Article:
Copyright Office Modernizes Registration Under DMCA

Any company operating a website that is unsure whether all the content on it is its own copyrighted material should have an Agent registered under the Digital Millennium Copyright Act (“DMCA”). At long last, registering an Agent no longer involves a process out of the 1950s with a filing fee well out line with its benefit. Filing is now done online and the fee is minimal.

The DMCA provides safe harbors from copyright infringement liability for online service providers and websites that allow users to post or store material on their systems, or, perhaps, have material on their sites of questionable copyright origin. If a DMCA Agent is registered, then the agent must be the one to receive notifications of claimed copyright infringement. After notice, the website has a short time to determine if the objected to material is infringing another’s copyright, but no law suit can be brought during this time period, and if the material is removed, no suit can be brought at all.

In December 2016, the Office introduced an online registration system and electronically generated directory to replace the Office’s old paper-based system and directory. Accordingly, the Office no longer accepts paper designations.

Until  December 31, 2017, Agents who were appointed under the old paper-based system are still valid agents. For the time being, the Copyright Office is maintaining two lists of Agents, but after that date, all Agents need to be appointed electronically. Knull PC is contacting clients for whom it has been Agent under the paper system to ask if they want this update.

Understanding the Scope of Your Trademark

By Chuck Knull

Many laymen, and too many lawyers, confuse trademark rights with copyright (and patent rights).

Trademark law, which at its roots is a law intended to protect consumers from making purchases of products which are not what they intended to buy, provides a right for a trademark’s user to keep others away from its mark for similar goods or services. But in no sense is a trademark’s user the “owner” of the term, slogan, or logo which embodies the trademark. On the other hand, a copyright or patent give its owner a bundle of rights that only the owner can exercise.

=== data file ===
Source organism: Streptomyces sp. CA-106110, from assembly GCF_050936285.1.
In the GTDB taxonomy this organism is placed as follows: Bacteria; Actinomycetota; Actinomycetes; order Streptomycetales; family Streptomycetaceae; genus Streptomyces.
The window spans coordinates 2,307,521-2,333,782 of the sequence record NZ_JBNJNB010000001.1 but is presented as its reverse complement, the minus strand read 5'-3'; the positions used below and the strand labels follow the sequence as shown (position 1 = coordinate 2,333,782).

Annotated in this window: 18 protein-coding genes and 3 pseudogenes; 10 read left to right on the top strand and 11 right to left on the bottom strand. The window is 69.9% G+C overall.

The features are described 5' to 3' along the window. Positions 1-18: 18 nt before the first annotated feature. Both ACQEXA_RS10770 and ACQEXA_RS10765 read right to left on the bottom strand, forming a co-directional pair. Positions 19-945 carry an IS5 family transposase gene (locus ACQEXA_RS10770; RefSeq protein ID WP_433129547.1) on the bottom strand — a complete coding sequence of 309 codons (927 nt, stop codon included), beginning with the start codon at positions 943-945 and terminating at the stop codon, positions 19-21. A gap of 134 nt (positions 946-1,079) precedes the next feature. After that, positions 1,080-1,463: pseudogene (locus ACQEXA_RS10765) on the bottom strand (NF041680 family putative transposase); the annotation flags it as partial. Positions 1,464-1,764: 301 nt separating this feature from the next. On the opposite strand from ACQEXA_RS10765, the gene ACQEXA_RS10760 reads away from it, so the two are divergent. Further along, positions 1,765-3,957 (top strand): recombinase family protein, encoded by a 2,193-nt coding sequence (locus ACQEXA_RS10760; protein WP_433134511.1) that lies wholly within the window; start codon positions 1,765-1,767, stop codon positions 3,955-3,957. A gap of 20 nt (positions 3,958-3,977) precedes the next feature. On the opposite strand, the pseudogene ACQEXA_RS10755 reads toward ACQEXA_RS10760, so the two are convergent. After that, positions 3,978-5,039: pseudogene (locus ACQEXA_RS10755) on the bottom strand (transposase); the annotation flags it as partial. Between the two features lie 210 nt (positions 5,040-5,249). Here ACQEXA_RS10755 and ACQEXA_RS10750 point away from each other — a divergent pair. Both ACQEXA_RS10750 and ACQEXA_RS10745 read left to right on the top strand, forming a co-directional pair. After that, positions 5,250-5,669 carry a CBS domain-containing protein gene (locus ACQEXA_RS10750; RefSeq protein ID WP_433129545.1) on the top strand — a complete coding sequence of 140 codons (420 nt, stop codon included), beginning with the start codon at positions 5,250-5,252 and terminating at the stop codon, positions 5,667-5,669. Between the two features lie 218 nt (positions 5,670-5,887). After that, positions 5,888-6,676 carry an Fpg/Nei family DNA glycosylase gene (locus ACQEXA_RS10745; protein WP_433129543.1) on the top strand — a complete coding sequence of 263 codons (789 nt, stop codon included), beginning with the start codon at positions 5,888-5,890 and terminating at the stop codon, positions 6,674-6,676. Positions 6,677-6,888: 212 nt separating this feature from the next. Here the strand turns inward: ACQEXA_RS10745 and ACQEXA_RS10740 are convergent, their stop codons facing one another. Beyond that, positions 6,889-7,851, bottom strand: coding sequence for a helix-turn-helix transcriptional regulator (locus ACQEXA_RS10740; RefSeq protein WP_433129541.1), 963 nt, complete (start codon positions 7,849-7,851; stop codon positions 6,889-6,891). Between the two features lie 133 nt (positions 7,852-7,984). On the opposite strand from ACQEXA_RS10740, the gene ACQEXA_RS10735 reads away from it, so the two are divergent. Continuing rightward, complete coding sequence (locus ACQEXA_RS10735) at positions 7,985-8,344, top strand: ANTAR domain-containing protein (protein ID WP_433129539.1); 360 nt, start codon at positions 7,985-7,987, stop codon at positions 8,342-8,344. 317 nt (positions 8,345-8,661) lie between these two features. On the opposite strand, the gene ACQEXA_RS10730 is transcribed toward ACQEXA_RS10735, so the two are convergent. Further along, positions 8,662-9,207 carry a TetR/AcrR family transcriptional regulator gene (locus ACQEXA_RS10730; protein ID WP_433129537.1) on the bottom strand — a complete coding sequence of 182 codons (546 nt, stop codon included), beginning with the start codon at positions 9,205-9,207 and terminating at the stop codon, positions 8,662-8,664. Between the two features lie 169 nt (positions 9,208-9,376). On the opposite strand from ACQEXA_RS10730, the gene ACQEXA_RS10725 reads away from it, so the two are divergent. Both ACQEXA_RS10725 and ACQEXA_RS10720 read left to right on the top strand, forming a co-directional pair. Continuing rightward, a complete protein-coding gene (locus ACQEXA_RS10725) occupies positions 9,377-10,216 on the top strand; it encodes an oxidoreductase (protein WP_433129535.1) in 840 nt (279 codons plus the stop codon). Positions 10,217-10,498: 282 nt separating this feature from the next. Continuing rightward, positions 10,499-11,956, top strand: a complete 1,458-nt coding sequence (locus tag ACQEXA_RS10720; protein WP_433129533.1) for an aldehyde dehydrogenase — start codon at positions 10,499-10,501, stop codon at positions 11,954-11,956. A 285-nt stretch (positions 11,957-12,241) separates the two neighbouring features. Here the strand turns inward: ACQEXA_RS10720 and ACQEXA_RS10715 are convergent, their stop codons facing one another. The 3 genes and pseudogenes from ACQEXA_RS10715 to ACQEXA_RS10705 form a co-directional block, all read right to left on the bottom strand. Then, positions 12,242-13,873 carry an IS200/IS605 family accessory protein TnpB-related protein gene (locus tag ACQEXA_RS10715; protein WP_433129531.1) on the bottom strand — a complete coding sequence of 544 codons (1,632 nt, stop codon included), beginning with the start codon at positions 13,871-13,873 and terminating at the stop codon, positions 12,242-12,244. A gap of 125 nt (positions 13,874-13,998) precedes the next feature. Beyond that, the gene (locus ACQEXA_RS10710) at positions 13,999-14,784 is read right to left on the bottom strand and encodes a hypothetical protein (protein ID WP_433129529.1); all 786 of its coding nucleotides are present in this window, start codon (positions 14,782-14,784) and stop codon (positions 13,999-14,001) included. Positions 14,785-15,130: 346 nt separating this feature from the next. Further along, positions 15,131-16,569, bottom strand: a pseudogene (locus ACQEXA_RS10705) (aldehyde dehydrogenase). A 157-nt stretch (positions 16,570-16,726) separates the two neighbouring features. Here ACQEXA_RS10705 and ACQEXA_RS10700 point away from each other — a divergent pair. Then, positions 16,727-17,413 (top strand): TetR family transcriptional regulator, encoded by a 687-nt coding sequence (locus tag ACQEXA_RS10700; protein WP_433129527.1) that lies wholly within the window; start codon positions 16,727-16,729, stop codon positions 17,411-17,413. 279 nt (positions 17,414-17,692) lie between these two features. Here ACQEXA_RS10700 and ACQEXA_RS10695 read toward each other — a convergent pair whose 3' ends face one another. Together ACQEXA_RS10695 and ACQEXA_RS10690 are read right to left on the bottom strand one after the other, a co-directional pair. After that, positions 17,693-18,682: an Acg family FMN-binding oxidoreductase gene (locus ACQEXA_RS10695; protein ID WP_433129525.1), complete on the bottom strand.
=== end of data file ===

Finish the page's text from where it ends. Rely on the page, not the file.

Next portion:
From time to time, law suits are brought for trademark infringement that are a source of puzzlement and curiosity to trademark lawyers.   There are two recent examples of such relating Upstate New York businesses.

One of the law suits was brought by Dov Seidman, an author and lecturer on the subject of corporate responsibility and the owner of various trademark registrations for the term HOW, against Chobani LLC, the upstate maker of Greek yogurt products. Chobani recently began to use the term “How Matters” in its advertising, relating that term to how it makes its products in an environmental, “corporately responsible” manner. Mr. Seidman objected and then filed suit in Manhattan federal court.

The other law suit involves a loss by a Cooperstown company called Legends Are Forever, owner of a trademark registration for LEGENDS ARE FOREVER that includes clothing, against the shoe and apparel maker Nike.

Whether or not trademark infringement is to be found is based on whether or not there is “likelihood of confusion” by consumers between the trademark used by one side and the trademark used by the other. The cases generally are brought in federal court and determination of likelihood of confusion is based on the evidence presented. The courts have sets of “likelihood of confusion” factors that must be considered. In New York, these are called the Polaroid factors after the 1961 case of Polaroid Corp. v. Polarad Elecs. Corp.

The factors are:

(1) the strength of the mark,

(2) the similarity of the two marks,

(3) the proximity of the products,

(4) actual confusion,

(5) the likelihood of plaintiff’s bridging the gap,

(6) defendant’s good faith in adopting the mark,

(7) the quality of defendant’s products, and

(8) the sophistication of the consumers.

As you can imagine, each one of these factors have a body of case law and analysis helping to define what makes a strong mark, levels of similarity, proximity in terms of marketing and distribution channels, and all of the other factors.